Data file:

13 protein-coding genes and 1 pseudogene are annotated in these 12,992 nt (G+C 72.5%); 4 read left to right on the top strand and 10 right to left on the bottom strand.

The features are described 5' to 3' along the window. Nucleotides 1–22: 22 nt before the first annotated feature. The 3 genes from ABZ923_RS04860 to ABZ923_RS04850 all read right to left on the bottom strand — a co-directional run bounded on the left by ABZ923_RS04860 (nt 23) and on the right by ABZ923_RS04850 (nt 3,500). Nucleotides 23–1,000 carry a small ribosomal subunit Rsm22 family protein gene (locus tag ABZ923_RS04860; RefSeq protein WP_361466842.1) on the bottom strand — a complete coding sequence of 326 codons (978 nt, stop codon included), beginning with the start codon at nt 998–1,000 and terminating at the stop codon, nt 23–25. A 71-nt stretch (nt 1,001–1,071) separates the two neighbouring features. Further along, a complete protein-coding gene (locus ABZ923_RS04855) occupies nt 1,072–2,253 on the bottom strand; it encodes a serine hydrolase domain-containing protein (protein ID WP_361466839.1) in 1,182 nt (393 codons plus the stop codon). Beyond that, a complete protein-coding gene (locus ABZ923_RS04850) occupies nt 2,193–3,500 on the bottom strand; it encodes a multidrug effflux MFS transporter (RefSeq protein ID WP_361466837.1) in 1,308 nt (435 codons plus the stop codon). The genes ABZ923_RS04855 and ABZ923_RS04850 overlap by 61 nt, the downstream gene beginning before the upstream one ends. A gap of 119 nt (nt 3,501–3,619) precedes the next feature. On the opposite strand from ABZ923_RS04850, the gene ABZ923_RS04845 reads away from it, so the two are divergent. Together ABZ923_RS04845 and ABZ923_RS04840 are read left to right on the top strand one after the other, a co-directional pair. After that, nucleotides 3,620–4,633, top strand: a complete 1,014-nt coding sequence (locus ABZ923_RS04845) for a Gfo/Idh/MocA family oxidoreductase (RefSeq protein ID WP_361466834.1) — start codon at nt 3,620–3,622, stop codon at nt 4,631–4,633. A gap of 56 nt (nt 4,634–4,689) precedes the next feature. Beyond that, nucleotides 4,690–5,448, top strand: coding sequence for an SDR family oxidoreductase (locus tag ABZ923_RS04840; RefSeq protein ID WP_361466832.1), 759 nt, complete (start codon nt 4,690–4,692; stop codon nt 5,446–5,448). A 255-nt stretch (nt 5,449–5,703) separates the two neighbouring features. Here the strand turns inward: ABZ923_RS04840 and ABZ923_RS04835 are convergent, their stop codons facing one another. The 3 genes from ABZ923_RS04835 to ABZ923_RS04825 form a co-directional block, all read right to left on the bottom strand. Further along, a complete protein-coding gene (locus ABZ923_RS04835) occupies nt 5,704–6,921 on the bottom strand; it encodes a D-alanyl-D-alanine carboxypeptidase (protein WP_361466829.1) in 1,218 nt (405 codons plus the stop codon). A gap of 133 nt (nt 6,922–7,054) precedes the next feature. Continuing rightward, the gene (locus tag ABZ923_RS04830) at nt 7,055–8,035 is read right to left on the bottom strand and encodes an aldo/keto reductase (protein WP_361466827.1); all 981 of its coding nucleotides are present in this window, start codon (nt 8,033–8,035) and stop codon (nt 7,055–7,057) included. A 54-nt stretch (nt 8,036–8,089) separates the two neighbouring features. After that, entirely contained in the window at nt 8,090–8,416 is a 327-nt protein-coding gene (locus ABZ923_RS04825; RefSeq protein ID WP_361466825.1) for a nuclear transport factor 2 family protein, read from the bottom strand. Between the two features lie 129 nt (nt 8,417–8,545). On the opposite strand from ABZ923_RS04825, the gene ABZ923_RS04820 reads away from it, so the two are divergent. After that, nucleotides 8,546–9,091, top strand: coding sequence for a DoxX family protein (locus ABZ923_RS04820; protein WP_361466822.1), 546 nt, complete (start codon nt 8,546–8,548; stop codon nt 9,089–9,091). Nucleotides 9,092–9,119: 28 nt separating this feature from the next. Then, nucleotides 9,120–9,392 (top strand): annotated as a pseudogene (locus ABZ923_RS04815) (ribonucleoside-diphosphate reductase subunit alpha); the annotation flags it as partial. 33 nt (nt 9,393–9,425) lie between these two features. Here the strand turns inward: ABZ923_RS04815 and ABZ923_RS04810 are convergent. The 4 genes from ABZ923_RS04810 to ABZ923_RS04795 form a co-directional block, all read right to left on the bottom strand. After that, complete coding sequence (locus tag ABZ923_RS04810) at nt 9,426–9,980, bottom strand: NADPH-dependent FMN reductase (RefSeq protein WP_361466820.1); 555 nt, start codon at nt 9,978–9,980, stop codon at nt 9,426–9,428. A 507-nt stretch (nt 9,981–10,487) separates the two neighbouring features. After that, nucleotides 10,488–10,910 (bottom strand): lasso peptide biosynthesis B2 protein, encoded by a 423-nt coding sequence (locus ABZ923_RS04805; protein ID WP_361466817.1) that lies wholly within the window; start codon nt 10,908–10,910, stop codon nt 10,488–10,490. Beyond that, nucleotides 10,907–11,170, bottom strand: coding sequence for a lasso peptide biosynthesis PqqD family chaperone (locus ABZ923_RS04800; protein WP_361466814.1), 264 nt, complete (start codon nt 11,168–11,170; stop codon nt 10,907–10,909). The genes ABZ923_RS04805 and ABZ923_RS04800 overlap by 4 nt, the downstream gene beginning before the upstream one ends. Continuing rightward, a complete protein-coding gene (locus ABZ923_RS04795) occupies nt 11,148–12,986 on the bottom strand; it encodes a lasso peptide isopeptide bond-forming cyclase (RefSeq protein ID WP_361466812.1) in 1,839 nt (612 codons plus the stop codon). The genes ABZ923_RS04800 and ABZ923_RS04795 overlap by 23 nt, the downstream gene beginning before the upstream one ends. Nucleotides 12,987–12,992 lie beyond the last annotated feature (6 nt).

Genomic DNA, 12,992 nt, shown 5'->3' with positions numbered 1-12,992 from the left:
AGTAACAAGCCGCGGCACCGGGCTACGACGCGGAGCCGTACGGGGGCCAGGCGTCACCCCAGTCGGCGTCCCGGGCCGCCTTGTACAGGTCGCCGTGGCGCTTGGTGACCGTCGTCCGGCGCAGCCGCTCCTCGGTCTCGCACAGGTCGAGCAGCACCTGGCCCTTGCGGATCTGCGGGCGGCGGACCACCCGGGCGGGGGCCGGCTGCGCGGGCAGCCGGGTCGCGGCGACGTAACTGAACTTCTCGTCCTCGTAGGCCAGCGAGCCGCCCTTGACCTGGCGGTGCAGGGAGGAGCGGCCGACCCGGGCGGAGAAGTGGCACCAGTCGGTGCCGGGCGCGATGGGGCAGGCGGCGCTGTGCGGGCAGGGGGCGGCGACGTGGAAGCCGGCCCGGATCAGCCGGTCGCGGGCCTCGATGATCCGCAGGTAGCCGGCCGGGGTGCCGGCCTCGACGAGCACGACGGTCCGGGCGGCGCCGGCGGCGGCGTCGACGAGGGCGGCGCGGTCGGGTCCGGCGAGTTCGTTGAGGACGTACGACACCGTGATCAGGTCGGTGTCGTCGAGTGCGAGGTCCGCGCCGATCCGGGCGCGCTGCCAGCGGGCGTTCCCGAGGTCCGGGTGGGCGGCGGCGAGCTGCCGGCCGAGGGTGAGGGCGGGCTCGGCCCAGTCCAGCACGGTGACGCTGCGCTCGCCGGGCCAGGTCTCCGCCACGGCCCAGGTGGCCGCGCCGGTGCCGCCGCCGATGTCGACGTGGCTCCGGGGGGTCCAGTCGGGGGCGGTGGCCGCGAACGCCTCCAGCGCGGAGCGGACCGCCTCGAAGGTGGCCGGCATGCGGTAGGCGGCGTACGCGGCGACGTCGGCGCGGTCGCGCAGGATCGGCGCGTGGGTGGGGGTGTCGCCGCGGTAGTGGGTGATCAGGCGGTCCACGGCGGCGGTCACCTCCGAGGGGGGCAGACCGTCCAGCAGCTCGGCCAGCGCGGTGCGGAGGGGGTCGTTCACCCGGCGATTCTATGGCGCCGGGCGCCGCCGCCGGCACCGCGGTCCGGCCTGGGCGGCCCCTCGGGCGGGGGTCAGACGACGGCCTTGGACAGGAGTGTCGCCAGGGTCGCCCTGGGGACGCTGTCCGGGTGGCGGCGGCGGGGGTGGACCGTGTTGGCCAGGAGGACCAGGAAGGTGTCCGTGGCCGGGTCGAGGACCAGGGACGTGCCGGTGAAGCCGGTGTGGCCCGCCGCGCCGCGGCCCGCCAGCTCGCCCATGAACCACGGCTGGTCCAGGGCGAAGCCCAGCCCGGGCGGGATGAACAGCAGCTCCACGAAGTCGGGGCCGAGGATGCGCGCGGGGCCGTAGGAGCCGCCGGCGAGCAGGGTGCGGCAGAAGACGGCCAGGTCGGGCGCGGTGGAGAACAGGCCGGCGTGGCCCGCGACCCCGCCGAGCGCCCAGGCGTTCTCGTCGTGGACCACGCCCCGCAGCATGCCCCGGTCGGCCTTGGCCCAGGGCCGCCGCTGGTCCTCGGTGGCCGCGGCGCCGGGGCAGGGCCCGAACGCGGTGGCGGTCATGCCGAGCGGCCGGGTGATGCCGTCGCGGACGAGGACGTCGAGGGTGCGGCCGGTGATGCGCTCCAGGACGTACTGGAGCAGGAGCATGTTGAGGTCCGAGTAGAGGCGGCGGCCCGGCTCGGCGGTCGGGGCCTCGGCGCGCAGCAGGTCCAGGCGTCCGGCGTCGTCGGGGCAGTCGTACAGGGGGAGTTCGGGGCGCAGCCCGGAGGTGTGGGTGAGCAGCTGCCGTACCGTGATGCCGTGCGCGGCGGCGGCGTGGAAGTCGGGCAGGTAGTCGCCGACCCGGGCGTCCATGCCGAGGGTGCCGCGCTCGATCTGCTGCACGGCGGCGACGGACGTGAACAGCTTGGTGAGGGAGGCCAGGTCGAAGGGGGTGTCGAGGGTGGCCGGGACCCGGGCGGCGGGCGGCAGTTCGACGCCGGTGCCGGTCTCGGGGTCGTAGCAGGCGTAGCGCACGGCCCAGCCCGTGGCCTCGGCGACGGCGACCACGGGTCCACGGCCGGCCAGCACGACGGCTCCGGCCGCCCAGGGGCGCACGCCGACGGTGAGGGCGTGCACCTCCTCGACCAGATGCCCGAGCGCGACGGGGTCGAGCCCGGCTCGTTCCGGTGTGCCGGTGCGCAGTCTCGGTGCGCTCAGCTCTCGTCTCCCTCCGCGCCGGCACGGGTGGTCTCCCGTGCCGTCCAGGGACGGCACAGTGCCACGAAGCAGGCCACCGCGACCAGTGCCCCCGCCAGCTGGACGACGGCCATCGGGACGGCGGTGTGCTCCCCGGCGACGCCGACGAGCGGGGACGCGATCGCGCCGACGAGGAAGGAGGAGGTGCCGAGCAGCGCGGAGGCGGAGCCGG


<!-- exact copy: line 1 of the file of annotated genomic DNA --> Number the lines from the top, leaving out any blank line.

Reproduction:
13 protein-coding genes and 1 pseudogene are annotated in these 12,992 nt (G+C 72.5%); 4 read left to right on the top strand and 10 right to left on the bottom strand.